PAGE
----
Infant mortality in Brazil is increasing for the first time since 1990
The number of infant deaths has risen in Brazil for the first time since 1990 a recent report has found. The increase is alarming for Brazil as it is often considered a model of poverty alleviation.
Between 2015 and 2016 infant mortality levels in the country rose by 5%. Health officials have suggested that the increase was caused by the Zika virus which effected large parts of South America and a reduction in health services caused by an economic crisis.
Fatima Marinho, Director of the Non-communicable Diseases Department and Information and Analysist at the Health Ministry, commented:
“We are going backwards, not forwards. We cannot go on with the situation. Or we lose everything we have gained in 15 years.”
Fatima Marinho also expected there to be a larger increase in the 2017 figures.
Denise Cesario, Executive Manager of the Abrinq Foundation, a non-profitable group in Sao Paulo, said:
“The rate is very significant. It is very worrying if we consider that this economic crisis will still impact on social conditions for years to come.”
Infant mortality is considered as one of the key indicators to measure a country’s development. A 2010 study published by the American Journal of Public Health lauded Brazil’s improvement in fulfilling the UN Millennium Development Goals. In the study, Brazil was described as a country with “rapid strides in improving maternal, newborn, and child health.”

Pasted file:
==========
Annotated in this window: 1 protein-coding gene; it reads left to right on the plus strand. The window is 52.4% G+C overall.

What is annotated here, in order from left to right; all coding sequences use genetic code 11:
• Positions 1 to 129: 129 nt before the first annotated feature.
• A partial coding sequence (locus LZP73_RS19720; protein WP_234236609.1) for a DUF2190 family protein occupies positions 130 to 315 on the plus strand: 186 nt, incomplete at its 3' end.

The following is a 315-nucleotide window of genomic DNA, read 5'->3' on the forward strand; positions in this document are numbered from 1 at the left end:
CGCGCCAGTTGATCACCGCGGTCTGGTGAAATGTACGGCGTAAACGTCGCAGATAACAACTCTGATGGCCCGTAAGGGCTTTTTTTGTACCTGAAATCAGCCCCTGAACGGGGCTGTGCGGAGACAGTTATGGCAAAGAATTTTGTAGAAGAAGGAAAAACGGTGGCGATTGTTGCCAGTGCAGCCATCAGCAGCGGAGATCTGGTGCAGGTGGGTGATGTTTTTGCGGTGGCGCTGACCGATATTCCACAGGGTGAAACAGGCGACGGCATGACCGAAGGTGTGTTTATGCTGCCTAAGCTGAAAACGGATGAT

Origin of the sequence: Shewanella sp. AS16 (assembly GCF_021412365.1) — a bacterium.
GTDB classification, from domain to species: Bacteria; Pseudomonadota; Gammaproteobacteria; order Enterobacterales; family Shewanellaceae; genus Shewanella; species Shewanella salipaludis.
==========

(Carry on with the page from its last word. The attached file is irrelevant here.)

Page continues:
However, the 2016 official figures revealed by the Folha de S Paulo newspaper indicated that a 4.8% increase in Brazil’s infant mortality rate in 2016. It is the first time an increase has been reported since the establishment of the current tracking system in 1990.
Although Sao Paulo is a relatively prosperous state in Brazil, its infant mortality rate increased by 2.7%. The national death rate for children age under five observed an approximately 4% increase.
The country has previously been applauded for its effort in integrating economic growth with poverty alleviation through landmark government programmes such as the Bolsa Familia.
Bolsa Familia is a family allowance and cash-transfer scheme for families to ensure their education and vaccinations for children.
In 2014 Brazil experienced an economic recession in 2014 and financial strain resulted in the reduction of budget for Bolsa Familia.
The Rede Cegonha (the Stork Network) also received less funding. The organisation is a government health programme for women which offers birth support, postnatal heath, and health planning.
The report by Folha de S Paulo also found an increase in deaths from preventable diseases such as diarrhea and pneumonia; the number of under 5’s dying from diarrhea rose by 12%.
Fatima Marinho commented:
“How can children in Brazil in the 2000s die of diarrhea? This number is shocking.”
According to Jurandi Frutuoso, Executive Secretary of the National Council of Health Secretaries and a former Health Secretary of North-Eastern Ceará State, Brazil’s government spent less than 50% on improving people’s health. In fact, the majority of fund came from private health plans and citizen’s personal contribution.
The spending cannot meet the needs of growing population and medical inflation.
“The system lives with very serious under-financing.”
Ms. Cesario said children should be the top priority for the country's next president. She commented:
“We need the next president to be committed to childhood, to understand the situation of the most vulnerable families, so we can prioritise children.”
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Image credit: UNDP